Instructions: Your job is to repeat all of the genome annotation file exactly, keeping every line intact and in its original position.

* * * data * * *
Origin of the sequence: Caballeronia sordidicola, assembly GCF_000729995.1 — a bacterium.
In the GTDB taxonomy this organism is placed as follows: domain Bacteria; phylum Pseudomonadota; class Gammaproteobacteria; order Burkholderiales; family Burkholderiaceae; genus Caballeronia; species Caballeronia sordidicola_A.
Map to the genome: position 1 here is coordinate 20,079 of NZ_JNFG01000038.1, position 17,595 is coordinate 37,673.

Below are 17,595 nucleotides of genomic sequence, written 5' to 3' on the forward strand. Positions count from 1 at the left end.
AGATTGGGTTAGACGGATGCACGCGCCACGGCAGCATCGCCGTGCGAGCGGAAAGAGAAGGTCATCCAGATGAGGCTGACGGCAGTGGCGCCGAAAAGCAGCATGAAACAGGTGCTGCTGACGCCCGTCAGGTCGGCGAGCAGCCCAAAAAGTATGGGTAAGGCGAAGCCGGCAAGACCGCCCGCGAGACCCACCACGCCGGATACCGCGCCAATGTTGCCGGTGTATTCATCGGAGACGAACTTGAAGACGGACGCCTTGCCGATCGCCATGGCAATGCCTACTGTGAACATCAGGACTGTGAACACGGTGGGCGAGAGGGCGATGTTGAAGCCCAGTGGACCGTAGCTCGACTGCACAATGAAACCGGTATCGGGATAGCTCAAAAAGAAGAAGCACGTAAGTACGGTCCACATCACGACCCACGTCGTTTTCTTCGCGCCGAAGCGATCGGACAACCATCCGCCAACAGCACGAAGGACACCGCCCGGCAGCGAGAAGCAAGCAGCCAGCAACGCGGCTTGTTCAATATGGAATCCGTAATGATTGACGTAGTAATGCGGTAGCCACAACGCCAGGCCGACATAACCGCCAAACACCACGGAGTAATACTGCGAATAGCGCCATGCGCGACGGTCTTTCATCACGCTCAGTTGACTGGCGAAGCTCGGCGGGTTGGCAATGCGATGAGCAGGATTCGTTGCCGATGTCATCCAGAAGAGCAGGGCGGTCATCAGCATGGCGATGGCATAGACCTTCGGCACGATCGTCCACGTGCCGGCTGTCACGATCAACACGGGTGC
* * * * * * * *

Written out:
Origin of the sequence: Caballeronia sordidicola, assembly GCF_000729995.1 — a bacterium.
In the GTDB taxonomy this organism is placed as follows: domain Bacteria; phylum Pseudomonadota; class Gammaproteobacteria; order Burkholderiales; family Burkholderiaceae; genus Caballeronia; species Caballeronia sordidicola_A.
Map to the genome: position 1 here is coordinate 20,079 of NZ_JNFG01000038.1, position 17,595 is coordinate 37,673.

Below are 17,595 nucleotides of genomic sequence, written 5' to 3' on the forward strand. Positions count from 1 at the left end.
AGATTGGGTTAGACGGATGCACGCGCCACGGCAGCATCGCCGTGCGAGCGGAAAGAGAAGGTCATCCAGATGAGGCTGACGGCAGTGGCGCCGAAAAGCAGCATGAAACAGGTGCTGCTGACGCCCGTCAGGTCGGCGAGCAGCCCAAAAAGTATGGGTAAGGCGAAGCCGGCAAGACCGCCCGCGAGACCCACCACGCCGGATACCGCGCCAATGTTGCCGGTGTATTCATCGGAGACGAACTTGAAGACGGACGCCTTGCCGATCGCCATGGCAATGCCTACTGTGAACATCAGGACTGTGAACACGGTGGGCGAGAGGGCGATGTTGAAGCCCAGTGGACCGTAGCTCGACTGCACAATGAAACCGGTATCGGGATAGCTCAAAAAGAAGAAGCACGTAAGTACGGTCCACATCACGACCCACGTCGTTTTCTTCGCGCCGAAGCGATCGGACAACCATCCGCCAACAGCACGAAGGACACCGCCCGGCAGCGAGAAGCAAGCAGCCAGCAACGCGGCTTGTTCAATATGGAATCCGTAATGATTGACGTAGTAATGCGGTAGCCACAACGCCAGGCCGACATAACCGCCAAACACCACGGAGTAATACTGCGAATAGCGCCATGCGCGACGGTCTTTCATCACGCTCAGTTGACTGGCGAAGCTCGGCGGGTTGGCAATGCGATGAGCAGGATTCGTTGCCGATGTCATCCAGAAGAGCAGGGCGGTCATCAGCATGGCGATGGCATAGACCTTCGGCACGATCGTCCACGTGCCGGCTGTCACGATCAACACGGGTGC